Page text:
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To enable a better understanding of trademarks
the following will be discussed:
1) The federal trademark law,
2) Registration benefits and procedures, and
3) Temporary protection and the protection symbols.
For a mark to be eligible for registration
and protection (in some cases this law protects bona fide trademarks
even if they have not been registered) it must:
1) Be used in interstate commerce (i.e., used in at least two states) or, be used in at least one state and one foreign country,
2) Be distinctive, and
3) Be shown to be first adopted and used by the person or entity desiring protection (this does not mean it has to be an original creation-identification of the mark with a product or service is the important criterion).
A mark is not eligible for registration
1) Consists of or comprises deceptive or immoral matter, disparages or ridicules persons (living or dead), institutions, nationalities, etc.,
2) Consists of, comprises, or simulates the flag or insignia of any country, state, or municipality,
3) Consists of or comprises a living person's name, portrait, or signature of a deceased president of the United States while the widow is still alive, and
4) Consists of, comprises, or resembles existing registered marks.
For example, if a video production company
marketed tapes with the distinctive words "Carrot Video"
as their trademark, the words would be registered on the Principal
Register. However, if they used the words "Color Video"
as their trademark, it would not be "technical" but
merely descriptive. This mark would therefore be registered on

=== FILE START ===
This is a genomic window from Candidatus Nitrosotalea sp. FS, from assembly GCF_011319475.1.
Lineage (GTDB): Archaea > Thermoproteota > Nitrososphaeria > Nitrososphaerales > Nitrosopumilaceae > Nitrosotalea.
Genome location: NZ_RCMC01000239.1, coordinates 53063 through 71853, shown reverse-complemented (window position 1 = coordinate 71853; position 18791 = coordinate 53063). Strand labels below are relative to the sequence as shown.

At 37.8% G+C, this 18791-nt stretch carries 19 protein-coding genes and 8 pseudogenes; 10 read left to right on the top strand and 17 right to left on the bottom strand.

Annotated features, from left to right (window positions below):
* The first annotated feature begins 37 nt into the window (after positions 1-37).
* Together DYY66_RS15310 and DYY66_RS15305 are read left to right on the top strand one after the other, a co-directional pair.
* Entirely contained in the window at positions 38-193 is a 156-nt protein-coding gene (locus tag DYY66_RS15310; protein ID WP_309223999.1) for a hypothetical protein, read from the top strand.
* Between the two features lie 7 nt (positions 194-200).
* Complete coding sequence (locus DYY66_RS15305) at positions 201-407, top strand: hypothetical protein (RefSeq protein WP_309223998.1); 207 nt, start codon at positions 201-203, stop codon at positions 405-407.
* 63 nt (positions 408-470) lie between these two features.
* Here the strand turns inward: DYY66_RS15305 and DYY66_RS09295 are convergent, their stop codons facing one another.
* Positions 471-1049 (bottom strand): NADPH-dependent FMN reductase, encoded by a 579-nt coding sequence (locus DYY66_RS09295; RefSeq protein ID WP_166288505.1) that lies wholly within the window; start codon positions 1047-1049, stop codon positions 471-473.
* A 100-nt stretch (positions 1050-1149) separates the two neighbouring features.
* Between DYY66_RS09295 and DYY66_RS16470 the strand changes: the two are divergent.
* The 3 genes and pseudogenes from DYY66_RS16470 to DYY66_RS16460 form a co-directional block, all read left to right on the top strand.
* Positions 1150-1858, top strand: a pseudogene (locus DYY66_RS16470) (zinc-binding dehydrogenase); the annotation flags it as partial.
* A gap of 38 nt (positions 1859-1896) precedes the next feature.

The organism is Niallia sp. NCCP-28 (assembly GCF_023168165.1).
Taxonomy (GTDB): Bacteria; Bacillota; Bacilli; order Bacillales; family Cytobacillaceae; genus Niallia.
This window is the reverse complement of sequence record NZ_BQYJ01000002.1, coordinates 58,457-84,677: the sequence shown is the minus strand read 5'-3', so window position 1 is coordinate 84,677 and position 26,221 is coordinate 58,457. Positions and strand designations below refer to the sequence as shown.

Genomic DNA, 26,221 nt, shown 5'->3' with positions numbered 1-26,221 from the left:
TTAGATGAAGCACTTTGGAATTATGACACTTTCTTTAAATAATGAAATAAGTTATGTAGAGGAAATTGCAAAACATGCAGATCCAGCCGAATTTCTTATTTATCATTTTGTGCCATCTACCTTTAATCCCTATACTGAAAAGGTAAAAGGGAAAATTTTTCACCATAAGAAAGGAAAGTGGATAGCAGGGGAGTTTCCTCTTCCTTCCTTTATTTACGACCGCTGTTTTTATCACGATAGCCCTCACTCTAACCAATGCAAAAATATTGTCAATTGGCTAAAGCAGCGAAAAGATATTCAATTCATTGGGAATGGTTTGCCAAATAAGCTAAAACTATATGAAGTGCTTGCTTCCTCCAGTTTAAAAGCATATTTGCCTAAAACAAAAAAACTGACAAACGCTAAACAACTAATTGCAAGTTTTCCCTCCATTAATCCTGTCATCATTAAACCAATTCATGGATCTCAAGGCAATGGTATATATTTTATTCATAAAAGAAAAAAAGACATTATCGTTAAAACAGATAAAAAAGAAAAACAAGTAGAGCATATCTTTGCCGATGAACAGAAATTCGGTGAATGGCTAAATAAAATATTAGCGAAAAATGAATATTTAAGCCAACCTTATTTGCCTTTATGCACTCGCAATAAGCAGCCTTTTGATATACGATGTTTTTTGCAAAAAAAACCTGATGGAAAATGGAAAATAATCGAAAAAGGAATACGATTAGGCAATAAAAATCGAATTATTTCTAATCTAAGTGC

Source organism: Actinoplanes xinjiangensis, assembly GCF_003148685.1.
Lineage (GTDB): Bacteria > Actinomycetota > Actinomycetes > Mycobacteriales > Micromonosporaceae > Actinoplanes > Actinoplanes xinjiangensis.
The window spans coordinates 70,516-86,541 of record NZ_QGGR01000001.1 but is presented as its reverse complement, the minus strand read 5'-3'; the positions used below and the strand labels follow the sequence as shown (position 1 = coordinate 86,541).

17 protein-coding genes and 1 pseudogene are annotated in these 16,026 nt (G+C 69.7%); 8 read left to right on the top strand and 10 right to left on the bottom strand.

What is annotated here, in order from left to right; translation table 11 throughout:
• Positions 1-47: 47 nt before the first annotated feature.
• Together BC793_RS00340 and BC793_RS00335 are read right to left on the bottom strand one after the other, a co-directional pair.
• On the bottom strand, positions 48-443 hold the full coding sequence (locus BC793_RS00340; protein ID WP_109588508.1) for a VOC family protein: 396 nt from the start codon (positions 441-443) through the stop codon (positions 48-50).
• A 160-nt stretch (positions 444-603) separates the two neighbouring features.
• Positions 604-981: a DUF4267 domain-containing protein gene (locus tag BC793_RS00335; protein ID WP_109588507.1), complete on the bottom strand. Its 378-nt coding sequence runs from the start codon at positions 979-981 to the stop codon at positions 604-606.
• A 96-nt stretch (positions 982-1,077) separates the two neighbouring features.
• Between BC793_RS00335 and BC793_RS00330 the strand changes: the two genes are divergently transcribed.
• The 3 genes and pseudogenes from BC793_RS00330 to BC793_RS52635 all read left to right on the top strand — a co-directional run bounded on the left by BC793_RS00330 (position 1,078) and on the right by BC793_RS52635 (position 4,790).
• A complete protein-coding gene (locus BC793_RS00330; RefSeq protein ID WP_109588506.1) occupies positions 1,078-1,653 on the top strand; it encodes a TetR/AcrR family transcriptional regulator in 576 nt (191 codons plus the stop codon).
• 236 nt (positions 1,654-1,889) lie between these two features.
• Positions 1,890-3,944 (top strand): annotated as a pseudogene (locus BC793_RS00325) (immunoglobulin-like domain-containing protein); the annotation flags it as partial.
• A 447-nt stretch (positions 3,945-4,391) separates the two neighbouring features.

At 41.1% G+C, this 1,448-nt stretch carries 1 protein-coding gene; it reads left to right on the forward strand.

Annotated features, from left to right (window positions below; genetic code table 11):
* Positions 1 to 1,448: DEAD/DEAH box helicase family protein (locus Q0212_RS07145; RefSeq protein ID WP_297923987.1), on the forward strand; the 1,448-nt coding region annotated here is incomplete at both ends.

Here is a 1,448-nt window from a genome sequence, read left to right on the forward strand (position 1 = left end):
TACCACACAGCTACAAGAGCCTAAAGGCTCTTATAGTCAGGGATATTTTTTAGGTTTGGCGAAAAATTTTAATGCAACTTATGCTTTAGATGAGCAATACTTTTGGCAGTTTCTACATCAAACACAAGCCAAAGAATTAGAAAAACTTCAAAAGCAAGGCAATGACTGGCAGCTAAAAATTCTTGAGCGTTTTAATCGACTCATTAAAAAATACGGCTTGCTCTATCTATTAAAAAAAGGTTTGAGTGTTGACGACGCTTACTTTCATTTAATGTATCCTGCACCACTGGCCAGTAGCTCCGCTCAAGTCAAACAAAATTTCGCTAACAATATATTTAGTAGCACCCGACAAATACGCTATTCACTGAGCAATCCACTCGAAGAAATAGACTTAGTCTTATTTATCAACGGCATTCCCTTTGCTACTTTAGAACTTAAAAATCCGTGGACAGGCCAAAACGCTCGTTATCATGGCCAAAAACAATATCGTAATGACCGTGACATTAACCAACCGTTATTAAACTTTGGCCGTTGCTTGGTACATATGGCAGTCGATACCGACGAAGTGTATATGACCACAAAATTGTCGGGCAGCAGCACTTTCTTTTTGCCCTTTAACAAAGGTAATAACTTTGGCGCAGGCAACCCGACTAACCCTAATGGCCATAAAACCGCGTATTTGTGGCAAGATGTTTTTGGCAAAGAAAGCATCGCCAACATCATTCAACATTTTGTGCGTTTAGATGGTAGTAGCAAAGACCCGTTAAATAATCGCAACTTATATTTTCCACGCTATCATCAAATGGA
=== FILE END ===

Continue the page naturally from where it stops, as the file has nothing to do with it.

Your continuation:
the Supplemental Register. If these words became specifically
associated to their product by the public in the future, "Color
Video" could then be registered on the Principal Register.
Marks registered on the Principal Register
have these legal benefits over unregistered marks. Registration
1) Create a presumption of ownership by establishing prima facie evidence of ownership. Prima facie evidence is evidence presumed to be true unless subsequently disproved by evidence to the contrary. In short, it would take litigation to enable someone else to use the mark,
2) Entitle the owner to sue in federal courts,
3) Allow the owner to use the notice of registration symbol (to be discussed shortly) which gives constructive notice (i.e., notice imputed by law) of ownership to prohibit willful appropriation of the mark by others, and
4) Restrict foreign imports with like trademarks.
Marks registered on the Supplemental Register
have only these few legal benefits over unregistered marks. Registration
1) Entitle the owner to sue in federal courts,
2) Allow the owner to use the notice of registration symbol, and
3) Prevent others from registering the mark.
The Lanham Trademark Act also provides
for the registration of certain special marks. A mark that is
used to sell a service or to advertise a service and identify
such and distinguish it from the service of others is called a
"service mark." Marks that can be registered as service
marks can be titles such as artist's names, band names, or character
names. Also, other distinctive features of radio or television
programs used to identify a service may be registered even if
they, or the programs, advertise goods of the sponsor. See Cross-links: NAME under
"Trade Name," and "Name Rights."
For example, a group of computer music
programmers could protect CDs that contained their
music by registering
a certification mark and affixing that mark to all manufactured
copies so as to identify them and distinguish their music from
the "old fashioned" music played by humans.
Finally, a service mark used to indicate
membership in a union, association, or other collective group
or organization may be registered as a "collective mark."
See Cross-link: TRADE UNION.
In many states trademarks may be registered with a state agency. State registration has some advantages:
1) It would establish prima facie evidence of ownership within the state. Prima facie evidence is evidence presumed to be
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